Malevolent Creation have never reached the relative popularity of their Floridian peers, and neither have they received the same degree of recognition. The band members moved from New York in order to follow their dreams of metal stardom, yet they never saw even a quarter of the admiration that Cannibal Corpse and their brand of deficient death metal received. For a short while Malevolent Creation were a band displayed unlimited potential within their percussive style combined with primitive caveman-esque melodies, but they never reached the summits of Deicide, Morbid Angel, Obituary and Monstrosity. The band would eventually fade away due to constantly changing members, drug related stories and the inability to build upon previous works.
Tags: death metal, effigy of the forgotten, Malevolent Creation, retribution, Speed Metal, suffocation
The battle over cigarettes for the twenty-first century has heated up. During the latter half of the twentieth century, clever MBAs figured out that they could slash corners and raise margins, and so American cigarettes went from tasty to the same place that American beer went.
Tags: american spirits, cigarettes, hail satan, nat sherman, nats, nicotine, tobacco
One of the principal aims of DMU is to not only serve as curator of metal music, but also to keep developing an informed, cultured and realist interpretation and formulation of the past, present and future of the genre in the interest of transcendent goals. To this end DMU is launching two contribution-based efforts in parallel to the website content: an e-zine and a music compilation.
Tags: chymia niger, compilation, litigium, zine
We live in a modern wasteland. Crafted as a disposable society, our civilization consists of business and government, with culture and organic activities nearly entirely excluded. As those who wander this outland of foreign and alien values and behaviors, staying on top of fast food is essential.
Tags: junk food, steak nachos box, Taco Bell, wasteland
Last month we ran the first of a two part series on flavor of the week metal subgenres, focusing soley on black metal. The plan was to release a second edition a week later, but the Tulio Baars DDOS attacks prevented that from happening. That is, until now…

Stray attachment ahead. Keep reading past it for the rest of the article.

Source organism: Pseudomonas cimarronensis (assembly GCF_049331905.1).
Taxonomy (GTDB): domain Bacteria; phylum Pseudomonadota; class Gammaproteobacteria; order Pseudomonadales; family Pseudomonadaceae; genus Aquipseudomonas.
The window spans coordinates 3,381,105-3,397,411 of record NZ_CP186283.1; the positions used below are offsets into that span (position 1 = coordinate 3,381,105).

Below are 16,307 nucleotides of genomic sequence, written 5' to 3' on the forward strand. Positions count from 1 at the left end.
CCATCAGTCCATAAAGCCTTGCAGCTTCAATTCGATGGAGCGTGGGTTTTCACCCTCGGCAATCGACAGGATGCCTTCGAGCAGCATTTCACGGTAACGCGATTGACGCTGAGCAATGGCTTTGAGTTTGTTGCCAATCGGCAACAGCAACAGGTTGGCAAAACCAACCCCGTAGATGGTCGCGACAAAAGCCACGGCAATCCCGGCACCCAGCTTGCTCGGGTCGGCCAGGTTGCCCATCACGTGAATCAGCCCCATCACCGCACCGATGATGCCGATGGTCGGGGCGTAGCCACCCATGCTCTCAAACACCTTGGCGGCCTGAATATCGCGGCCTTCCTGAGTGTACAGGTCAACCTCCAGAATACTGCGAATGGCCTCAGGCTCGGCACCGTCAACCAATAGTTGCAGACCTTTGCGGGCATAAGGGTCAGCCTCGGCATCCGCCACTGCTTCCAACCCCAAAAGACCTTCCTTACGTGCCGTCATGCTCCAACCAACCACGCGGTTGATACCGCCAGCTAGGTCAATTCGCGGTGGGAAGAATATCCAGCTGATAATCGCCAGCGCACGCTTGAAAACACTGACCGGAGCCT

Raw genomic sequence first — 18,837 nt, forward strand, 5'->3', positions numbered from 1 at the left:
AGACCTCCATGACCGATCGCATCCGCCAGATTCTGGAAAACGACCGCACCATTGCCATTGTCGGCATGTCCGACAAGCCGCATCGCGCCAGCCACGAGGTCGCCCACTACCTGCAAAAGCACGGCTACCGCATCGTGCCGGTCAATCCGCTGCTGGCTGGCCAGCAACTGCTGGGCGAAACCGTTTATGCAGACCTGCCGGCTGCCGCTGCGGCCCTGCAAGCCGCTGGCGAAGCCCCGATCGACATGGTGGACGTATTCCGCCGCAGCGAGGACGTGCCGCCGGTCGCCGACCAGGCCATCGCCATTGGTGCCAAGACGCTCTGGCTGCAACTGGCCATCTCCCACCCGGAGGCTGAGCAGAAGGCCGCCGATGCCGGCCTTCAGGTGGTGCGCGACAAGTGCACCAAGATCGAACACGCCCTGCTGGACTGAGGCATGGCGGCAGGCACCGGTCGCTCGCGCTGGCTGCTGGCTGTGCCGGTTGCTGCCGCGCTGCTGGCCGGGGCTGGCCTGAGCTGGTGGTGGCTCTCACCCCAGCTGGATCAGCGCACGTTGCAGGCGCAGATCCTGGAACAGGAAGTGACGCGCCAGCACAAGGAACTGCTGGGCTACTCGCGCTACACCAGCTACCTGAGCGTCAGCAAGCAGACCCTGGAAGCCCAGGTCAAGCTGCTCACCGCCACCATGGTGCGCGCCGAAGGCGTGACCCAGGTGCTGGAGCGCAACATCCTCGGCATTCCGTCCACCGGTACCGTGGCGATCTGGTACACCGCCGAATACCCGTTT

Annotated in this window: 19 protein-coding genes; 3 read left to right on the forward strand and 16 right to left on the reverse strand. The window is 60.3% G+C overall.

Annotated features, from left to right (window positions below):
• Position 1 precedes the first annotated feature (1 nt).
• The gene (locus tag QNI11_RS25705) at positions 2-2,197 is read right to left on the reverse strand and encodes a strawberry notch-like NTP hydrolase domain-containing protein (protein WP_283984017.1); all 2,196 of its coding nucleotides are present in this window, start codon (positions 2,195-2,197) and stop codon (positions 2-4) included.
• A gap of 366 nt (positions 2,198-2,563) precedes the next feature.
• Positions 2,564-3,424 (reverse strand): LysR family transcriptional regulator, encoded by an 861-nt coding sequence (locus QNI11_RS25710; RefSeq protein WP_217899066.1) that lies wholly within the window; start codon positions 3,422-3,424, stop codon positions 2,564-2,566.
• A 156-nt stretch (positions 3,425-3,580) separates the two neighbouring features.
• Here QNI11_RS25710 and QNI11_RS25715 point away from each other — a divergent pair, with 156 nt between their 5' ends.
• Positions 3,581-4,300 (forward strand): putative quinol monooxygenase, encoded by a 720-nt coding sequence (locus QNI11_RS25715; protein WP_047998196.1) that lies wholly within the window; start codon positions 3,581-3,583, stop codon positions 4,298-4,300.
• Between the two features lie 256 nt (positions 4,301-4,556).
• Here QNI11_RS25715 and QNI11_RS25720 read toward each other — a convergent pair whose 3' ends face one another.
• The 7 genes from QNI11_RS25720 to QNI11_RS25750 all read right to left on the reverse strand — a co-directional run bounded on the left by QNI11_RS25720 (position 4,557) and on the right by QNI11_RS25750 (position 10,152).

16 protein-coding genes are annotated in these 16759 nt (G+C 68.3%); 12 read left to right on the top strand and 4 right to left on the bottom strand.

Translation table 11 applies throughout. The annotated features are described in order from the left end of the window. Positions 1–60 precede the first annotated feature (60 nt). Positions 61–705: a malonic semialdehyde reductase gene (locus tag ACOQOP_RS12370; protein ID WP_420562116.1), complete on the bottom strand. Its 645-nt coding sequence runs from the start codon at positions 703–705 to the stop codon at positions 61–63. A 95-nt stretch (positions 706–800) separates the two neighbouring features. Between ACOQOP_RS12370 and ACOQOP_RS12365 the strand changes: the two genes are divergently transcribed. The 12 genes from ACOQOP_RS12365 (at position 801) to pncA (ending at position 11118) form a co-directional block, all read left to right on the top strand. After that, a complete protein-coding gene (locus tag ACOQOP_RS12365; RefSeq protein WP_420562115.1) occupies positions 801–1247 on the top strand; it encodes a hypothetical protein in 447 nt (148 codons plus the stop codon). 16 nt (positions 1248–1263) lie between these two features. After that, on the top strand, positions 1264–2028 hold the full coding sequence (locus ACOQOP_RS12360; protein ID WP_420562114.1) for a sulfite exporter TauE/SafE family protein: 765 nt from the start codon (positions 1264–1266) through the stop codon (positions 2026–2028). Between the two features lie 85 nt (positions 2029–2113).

Tags: death metal, deathcore, despised icon, flavor of the week, gut, Hate Eternal, hipsters, in flames, Job for a Cowboy, leaf metal, losers in life, Melodic Death Metal, nu death, nu-metal, sadistic metal reviews, scene kids, slammin gore, smr, trends, white trash, wiggercore
Most Death metal bands don’t age gracefully and tend to either become parodies of themselves or end up playing pop music. Atrocity after having conquered Death metal decided to experiment with various genres but each of those experiments has been abysmal failure. This band therefore destroyed its reputation in both underground and mainstream circles to the extent of being forgotten by all. But from 1985 to 1992, Atrocity were on the war path until the release of their Magnum Opus Todessehnsucht (Longing for Death). Five musicians with an obvious passion for classical music combined with Floridian Death metal and the Teutonic trio. More precisely their main influences seem to be Death, Destruction, Kreator, Morbid Angel and Richard Wagner.
Tags: 1992, Atrocity, death, death metal, richard wagner, Todessensucht
North Coast Brewing
Upon opening, this beer smells a lot like 1980s Dos Equis, namely a rich dark beer with overtones of molasses. Once decanted and tasted, however, this brew reveals quite a different flavor: like a plum-scented wine mixed with a sweet dark beer, it has a fruity undertone to a rich taste.
Tags: beer, brother thelonious, fruit, north coast
This article serves as a stone cold warning to younger musicians: your band has no hope of being as big or as popular as the bands you love.
Tags: commercialization, Heavy Metal, History
As with anything labeled “USBM,” it is an inevitable that an experienced metal fan will approach this release with caution regarding just how flannelly, how post rock, how try-hard and yet how vulnerable it is. With a cliched moniker that clashes together a couple of clumsy tropes to echo the oil and water mixture that Americans and black metal suspend as, Wolvhammer presents itself and its material as confidently confrontational so the saccharine despair of modern takes on the vulturized genre are initially somewhat absent, but the juvenile approach does not in its stead give credence to the overbearing impudence on display.
Tags: 2018, black 'n roll, flannelcore, hipster, post grunge, poverty stricken junkies, review
Article Contributed by Salustiano Ferdinand
tl;dr: Despite controversy surrounding the indie pedigree of Weakling’s musicians and their musical descendants, Dead as Dreams remains, as described by none other than Fenriz, an “odd masterpiece” on its musical merits and should be a part of any serious underground metal fan’s collection. The album, for a number of reasons, is currently something of a locus of blame for whatever particular sins people ascribe to west coast black metal. Some people point to Weakling as the origin point of indie creep into US black metal due to the supposed indie credibility of its members in particular as well as to a lesser extent the trend of questionable publicity stunts engaged in by mediocre bands from Velvet Cocoon to Ghost Bath (although in Weakling’s case this should be blamed on the label, not the band). As a result of these complaints, Dead As Dreams has over time become something of an Emmanuel Goldstein for black metal fans, and the album some people are critiquing when they say “Dead as Dreams” (such as the time DMU’s most alpha editor described it as “shoegaze black metal”) bears little resemblance to the actual album Dead As Dreams.
Tags: 2000's, Black Metal, California black metal, Dead as Dreams, guest contribution, metal, post-rock, review, shogaze, weakling